Verse 51,  “I [Myself] am this Living Bread that came down from heaven. If anyone eats of this Bread, he will live forever; and also the Bread that I shall give for the life of the world is My flesh (body).  Verse 53 …you cannot have any life in you unless you eat the flesh of the son of Man and drink His blood [unless you appropriate His life and the saving merit of His blood].”

The verses continue this theme as you are reading, showing us that the Lord’s table gives or appropriates STRENGTH, HEALTH, AND  LONGEVITY.  …he who takes this Bread for his food shall live forever.” Verse 58. 

I found a “mystery” of EMPOWERMENT that was said over the Communion or Passover table in Matthew 26:26:

“Now as they were eating, Jesus took the bread and, praising God, gave thanks and asked Him to bless it to their use, and when He had broken it, He gave it to the disciples and said, Take, eat; this is My body.”

He Blessed it…  He Broke it… He gave it…  The Power of Communion becomes a power table for longevity. Imperfection gives way to perfection. Death gives way to life.

In my investigation of the “Communion and Passover Connection” series I discovered and have appropriated the “The Healing Covenant of Communion” in my life. I have given testimony in how this seldom used “mystery” is put in effect. My hope is that you will have faith enough to believe; not my word by the Word of god. The last in this series will look into this truth. How you can see the empowerment in you own lives?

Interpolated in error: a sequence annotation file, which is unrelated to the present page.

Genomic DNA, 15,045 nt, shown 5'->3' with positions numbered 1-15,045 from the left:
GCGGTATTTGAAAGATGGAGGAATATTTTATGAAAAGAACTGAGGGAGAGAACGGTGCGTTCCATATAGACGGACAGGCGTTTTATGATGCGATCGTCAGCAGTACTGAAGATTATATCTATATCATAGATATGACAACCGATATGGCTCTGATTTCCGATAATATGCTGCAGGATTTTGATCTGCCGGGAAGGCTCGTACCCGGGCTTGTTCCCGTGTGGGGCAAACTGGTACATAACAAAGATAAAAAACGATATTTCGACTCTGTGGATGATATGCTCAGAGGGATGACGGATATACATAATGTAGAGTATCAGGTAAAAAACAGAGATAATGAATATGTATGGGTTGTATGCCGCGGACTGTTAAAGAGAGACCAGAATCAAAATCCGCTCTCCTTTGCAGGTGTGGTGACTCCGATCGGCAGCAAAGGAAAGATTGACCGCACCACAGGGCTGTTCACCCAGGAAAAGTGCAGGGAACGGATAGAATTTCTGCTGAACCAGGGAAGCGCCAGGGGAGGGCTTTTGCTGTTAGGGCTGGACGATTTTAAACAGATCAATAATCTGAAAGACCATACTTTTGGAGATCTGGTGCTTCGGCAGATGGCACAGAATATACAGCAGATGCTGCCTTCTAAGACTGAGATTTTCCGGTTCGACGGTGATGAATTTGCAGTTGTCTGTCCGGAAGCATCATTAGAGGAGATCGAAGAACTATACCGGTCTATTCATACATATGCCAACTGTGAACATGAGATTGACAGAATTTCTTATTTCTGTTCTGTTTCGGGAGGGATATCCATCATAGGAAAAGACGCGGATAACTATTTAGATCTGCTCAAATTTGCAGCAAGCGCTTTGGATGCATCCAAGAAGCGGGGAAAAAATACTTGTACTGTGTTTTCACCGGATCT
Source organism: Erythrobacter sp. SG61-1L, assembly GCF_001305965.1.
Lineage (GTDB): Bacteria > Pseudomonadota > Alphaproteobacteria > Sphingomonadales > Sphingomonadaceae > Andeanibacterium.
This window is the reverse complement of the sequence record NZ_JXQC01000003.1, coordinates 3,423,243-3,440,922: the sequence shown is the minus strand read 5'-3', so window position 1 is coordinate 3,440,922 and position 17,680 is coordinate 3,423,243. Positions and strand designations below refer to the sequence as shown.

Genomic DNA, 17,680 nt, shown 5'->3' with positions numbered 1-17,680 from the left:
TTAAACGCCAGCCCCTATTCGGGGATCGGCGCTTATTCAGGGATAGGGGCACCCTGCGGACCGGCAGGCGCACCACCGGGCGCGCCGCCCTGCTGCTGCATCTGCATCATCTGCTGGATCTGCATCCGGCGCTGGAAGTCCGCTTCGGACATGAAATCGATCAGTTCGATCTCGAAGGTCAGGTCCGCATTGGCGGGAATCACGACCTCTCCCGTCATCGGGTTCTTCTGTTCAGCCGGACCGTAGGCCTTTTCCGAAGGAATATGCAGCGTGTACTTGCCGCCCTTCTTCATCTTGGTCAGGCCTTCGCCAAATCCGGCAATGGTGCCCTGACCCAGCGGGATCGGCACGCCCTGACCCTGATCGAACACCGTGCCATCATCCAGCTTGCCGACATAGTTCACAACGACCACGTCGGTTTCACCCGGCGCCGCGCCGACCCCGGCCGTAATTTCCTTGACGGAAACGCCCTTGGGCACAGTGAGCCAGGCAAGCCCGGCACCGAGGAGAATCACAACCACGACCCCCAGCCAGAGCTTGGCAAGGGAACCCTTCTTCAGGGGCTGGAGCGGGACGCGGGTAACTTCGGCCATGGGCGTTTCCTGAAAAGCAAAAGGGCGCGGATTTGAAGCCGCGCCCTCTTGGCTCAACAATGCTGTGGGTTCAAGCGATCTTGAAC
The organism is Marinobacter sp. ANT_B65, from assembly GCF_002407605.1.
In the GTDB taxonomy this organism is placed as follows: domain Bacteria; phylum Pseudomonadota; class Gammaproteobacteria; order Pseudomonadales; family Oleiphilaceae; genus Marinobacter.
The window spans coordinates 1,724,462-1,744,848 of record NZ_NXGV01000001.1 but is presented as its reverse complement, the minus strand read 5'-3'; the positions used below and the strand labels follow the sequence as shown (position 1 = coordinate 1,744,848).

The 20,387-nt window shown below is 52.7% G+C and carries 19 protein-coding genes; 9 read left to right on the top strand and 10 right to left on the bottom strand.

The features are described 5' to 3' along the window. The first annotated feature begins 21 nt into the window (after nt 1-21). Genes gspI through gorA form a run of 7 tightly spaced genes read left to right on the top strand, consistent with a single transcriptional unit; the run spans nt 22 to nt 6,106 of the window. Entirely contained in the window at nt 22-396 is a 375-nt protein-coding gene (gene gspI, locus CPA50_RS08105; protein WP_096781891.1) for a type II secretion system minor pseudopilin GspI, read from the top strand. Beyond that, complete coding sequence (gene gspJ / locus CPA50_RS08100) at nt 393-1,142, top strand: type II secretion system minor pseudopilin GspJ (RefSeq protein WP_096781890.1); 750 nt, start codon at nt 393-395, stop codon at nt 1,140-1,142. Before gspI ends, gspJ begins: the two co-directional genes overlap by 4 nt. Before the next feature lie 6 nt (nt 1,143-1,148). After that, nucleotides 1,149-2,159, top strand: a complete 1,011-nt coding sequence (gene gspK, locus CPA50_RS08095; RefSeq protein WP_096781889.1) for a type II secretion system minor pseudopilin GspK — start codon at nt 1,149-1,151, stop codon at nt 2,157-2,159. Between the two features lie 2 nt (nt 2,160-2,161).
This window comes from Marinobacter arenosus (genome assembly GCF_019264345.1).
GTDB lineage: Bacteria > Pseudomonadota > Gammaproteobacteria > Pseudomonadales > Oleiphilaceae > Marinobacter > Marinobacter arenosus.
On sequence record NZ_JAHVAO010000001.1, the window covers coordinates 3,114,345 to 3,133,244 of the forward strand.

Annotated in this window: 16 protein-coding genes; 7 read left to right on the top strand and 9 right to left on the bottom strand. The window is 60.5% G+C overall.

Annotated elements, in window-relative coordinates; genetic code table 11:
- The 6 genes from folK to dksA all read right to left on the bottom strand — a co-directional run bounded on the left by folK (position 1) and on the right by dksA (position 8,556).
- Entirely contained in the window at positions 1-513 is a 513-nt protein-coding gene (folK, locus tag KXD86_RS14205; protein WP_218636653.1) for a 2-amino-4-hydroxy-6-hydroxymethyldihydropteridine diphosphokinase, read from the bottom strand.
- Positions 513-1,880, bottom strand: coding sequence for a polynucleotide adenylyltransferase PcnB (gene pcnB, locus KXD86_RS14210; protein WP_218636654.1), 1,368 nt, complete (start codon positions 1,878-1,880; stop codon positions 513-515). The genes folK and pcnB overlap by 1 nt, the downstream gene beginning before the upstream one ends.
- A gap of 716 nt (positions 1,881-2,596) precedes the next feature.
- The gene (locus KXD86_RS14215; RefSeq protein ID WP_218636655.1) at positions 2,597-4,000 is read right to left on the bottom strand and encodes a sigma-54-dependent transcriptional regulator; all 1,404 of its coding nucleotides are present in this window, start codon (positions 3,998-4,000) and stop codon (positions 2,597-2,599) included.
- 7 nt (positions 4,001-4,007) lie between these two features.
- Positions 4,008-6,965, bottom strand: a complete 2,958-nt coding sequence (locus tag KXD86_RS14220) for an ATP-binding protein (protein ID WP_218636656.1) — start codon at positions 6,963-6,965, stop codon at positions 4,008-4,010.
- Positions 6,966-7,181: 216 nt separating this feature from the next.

One thought on “The Mystery of the Bread

  1. This is truly beautiful Mel and just what I needed to read right now, hubby takes ‘communion’ every day he has the faith to do so. I take mine when I feel impressed to do so by the Spirit, but I have never considered the importance of releasing someone before doing so. I will share this with Eke and do so before the next time \i come into communion with God at His table.




Fill in your details below or click an icon to log in: Logo

You are commenting using your account. Log Out /  Change )

Google photo

You are commenting using your Google account. Log Out /  Change )

Twitter picture

You are commenting using your Twitter account. Log Out /  Change )

Facebook photo

You are commenting using your Facebook account. Log Out /  Change )

Connecting to %s

This site uses Akismet to reduce spam. Learn how your comment data is processed.